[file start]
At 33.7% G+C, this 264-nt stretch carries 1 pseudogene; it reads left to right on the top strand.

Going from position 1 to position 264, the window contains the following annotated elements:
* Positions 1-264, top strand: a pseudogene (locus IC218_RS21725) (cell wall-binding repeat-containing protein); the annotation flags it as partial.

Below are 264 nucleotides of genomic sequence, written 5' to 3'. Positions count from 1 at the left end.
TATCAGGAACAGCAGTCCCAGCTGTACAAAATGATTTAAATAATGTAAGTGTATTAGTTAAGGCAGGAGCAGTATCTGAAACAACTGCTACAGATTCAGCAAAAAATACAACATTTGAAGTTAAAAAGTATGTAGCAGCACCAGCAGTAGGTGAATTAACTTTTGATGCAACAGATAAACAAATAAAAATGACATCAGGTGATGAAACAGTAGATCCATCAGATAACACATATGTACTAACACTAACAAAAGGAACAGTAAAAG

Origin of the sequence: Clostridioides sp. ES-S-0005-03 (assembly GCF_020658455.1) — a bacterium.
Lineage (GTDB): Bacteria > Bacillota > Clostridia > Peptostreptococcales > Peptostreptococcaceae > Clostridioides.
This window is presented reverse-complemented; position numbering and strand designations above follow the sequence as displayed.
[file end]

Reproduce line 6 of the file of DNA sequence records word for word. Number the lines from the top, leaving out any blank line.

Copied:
Origin of the sequence: Clostridioides sp. ES-S-0005-03 (assembly GCF_020658455.1) — a bacterium.